All organisms have relationships with one another. The rise or fall in the population of one organism will affect other organisms in the ecosystem. For example, let’s look at a simple food chain:
Grass → Grasshopper → Bird
The grasshopper has a relationship with the grass it eats and the bird that preys on it.
If the population of birds that prey on the grasshopper declines, this will increase the population of grasshoppers. As a result, the amount of grass will also reduce, because more grasshoppers are eating it.
However, in reality, these relationships are more complicated. The grasshopper will most likely have other predators and more sources of food. This means that a change in the ecosystem will be difficult to predict. But small changes to an ecosystem can have relatively large consequences.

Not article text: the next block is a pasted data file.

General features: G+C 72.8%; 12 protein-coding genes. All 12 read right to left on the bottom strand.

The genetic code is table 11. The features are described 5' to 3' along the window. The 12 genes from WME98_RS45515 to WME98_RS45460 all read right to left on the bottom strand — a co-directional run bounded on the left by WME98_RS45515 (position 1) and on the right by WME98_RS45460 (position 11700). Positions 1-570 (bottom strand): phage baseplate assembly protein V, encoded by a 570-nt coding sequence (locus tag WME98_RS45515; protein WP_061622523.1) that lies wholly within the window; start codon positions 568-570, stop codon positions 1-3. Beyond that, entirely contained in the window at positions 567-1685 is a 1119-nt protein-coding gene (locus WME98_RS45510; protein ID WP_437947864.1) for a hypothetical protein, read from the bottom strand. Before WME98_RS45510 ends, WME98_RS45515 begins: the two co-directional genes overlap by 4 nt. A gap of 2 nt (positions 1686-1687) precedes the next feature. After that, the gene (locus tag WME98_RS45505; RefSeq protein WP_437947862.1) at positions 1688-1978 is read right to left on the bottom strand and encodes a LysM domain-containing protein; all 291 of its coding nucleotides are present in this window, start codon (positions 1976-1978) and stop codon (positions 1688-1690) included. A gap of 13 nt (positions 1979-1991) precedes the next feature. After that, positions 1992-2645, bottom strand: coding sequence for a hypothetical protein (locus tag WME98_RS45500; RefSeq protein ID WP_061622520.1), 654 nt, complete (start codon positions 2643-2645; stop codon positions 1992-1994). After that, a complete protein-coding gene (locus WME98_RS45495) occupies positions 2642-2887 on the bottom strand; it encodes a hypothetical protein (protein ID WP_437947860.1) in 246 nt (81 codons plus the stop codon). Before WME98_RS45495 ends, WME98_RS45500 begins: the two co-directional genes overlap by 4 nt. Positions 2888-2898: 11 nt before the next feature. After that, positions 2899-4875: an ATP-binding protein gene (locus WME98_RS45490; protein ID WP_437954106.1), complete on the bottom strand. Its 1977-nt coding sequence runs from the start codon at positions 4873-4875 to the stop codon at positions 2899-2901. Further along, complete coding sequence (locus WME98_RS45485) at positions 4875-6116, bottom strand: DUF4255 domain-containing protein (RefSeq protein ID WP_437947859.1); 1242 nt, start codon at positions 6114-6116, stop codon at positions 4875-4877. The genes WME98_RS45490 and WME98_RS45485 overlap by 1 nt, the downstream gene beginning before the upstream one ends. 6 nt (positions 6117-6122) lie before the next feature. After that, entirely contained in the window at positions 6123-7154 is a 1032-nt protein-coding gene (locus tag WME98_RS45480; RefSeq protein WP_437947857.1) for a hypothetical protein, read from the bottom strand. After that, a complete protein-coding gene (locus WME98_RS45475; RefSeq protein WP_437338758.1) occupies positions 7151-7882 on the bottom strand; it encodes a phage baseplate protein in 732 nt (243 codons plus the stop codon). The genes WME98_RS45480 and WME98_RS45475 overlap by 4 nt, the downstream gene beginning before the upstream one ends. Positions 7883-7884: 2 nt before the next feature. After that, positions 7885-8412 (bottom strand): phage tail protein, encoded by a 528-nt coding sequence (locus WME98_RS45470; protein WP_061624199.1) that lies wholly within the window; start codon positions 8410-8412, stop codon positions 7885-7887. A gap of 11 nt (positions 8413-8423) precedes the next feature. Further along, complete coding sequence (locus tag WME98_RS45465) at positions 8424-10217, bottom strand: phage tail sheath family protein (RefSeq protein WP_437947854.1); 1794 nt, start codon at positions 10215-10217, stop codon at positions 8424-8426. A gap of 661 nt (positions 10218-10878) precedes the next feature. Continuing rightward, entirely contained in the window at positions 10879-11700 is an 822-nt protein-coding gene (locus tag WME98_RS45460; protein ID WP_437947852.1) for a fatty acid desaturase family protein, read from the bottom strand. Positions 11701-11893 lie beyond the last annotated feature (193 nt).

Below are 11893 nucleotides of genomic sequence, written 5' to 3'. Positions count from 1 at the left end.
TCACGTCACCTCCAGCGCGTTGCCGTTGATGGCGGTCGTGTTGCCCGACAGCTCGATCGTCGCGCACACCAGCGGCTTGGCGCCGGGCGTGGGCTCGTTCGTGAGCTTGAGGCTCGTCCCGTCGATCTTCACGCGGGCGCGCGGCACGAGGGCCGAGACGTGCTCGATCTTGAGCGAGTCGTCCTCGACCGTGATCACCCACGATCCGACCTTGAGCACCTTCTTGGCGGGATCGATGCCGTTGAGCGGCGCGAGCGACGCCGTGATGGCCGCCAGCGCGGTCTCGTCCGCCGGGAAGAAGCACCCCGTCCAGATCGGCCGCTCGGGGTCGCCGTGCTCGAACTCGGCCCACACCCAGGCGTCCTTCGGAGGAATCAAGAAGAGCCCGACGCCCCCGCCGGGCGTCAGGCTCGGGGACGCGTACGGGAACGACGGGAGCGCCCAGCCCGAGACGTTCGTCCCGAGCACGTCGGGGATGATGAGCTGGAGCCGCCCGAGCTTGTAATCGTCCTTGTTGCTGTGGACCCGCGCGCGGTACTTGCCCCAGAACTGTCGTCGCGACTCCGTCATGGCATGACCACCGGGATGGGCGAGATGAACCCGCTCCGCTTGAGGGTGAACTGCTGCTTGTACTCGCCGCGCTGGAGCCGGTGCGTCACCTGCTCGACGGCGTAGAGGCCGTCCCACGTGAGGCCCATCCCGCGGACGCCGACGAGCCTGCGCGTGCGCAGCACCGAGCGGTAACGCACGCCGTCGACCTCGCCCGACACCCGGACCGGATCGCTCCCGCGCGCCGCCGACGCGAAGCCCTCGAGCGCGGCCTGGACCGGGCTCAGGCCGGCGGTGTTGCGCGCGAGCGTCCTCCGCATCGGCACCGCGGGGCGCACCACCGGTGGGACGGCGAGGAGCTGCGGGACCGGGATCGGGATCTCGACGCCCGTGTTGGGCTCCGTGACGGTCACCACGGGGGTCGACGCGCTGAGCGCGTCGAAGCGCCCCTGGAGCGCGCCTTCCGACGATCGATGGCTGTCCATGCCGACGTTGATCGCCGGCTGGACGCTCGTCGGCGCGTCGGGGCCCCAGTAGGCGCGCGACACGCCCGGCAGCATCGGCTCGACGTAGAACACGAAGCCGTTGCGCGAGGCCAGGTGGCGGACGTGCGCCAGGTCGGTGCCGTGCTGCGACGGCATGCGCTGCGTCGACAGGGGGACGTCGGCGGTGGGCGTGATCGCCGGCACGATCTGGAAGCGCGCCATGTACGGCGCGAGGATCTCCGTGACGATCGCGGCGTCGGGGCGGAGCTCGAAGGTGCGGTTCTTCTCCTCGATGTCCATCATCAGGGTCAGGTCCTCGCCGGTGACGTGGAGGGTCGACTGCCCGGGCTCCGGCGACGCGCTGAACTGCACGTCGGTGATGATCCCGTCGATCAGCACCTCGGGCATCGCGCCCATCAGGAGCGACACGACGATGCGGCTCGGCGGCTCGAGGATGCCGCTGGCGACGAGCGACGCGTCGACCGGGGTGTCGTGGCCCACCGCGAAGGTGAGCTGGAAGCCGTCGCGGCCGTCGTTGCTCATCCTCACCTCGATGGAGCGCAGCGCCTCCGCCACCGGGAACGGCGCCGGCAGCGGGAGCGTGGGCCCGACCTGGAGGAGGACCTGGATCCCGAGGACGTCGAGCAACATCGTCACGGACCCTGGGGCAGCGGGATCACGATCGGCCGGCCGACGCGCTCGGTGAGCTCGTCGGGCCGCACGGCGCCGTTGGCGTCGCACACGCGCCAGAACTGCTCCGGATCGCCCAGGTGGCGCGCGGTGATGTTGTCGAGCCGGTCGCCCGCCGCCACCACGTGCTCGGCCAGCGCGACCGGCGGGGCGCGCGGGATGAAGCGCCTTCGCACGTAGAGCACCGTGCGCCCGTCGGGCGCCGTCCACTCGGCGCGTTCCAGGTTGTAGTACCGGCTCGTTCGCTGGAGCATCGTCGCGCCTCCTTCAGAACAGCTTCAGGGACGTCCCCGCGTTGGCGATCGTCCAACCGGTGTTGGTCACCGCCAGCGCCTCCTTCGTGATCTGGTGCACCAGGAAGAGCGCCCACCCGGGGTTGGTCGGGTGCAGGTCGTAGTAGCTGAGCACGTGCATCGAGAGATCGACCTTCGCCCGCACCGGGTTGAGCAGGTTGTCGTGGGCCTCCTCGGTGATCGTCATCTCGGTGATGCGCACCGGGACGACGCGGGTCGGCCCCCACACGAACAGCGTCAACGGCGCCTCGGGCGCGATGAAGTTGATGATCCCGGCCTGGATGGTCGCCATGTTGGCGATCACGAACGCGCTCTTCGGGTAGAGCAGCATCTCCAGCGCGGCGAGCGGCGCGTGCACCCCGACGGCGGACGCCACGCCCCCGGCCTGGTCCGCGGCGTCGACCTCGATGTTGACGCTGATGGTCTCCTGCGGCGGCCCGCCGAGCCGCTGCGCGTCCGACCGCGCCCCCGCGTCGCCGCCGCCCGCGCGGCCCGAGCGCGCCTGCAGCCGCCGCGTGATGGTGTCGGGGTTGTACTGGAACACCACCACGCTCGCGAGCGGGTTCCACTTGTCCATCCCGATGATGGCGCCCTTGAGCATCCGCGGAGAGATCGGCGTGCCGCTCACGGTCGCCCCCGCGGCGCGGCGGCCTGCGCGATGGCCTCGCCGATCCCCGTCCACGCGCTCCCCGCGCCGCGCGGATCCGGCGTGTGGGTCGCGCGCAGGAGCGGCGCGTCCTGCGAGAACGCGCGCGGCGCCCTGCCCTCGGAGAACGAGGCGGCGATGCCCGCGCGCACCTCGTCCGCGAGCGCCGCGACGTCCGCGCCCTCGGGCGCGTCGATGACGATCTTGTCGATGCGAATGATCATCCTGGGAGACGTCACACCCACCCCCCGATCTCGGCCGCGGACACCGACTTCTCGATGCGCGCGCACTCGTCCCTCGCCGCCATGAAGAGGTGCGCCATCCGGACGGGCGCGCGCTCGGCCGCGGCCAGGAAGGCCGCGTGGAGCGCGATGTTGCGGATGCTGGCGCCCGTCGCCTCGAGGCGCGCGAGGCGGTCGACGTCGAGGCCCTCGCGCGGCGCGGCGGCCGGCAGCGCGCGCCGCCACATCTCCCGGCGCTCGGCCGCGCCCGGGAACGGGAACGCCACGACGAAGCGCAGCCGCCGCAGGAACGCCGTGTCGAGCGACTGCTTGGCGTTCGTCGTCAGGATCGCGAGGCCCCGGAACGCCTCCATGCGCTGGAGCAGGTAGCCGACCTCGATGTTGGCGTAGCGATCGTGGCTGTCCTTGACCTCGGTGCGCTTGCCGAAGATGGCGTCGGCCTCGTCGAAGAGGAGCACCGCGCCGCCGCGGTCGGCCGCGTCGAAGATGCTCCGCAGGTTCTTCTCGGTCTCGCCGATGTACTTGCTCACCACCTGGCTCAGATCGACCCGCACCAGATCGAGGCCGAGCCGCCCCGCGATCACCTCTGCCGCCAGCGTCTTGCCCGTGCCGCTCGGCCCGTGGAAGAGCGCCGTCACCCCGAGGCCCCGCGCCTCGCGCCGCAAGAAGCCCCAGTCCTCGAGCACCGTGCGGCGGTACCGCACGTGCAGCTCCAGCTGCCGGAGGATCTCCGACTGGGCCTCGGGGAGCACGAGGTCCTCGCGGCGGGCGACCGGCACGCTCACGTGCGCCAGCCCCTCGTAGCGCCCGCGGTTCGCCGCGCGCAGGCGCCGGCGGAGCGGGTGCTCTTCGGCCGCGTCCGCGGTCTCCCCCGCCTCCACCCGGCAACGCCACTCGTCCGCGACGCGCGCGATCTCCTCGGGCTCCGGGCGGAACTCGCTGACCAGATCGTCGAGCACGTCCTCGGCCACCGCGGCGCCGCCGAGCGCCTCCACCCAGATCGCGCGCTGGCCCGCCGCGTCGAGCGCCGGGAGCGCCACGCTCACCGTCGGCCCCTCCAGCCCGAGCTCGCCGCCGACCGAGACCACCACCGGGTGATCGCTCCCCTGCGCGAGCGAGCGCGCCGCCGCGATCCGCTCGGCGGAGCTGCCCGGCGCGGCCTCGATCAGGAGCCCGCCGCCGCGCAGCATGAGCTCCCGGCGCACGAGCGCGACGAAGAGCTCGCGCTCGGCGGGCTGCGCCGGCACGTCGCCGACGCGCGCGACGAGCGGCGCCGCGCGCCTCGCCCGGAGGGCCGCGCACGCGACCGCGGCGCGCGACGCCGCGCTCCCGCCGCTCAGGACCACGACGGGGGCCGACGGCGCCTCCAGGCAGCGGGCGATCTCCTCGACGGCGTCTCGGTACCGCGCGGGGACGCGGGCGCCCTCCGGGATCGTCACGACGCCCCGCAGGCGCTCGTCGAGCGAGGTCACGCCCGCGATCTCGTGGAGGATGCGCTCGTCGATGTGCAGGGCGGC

Different species in a community depend on one another. This is called interdependence.
One of the most important processes in an ecosystem is competition. In order to survive and reproduce, there are a few resources that organisms need to compete for. For animals, this includes food, water, mates and territory. Whereas, plants compete for light, water, space and mineral ions.
An organism that has more resources is more likely to survive and reproduce.
There are two types of competition: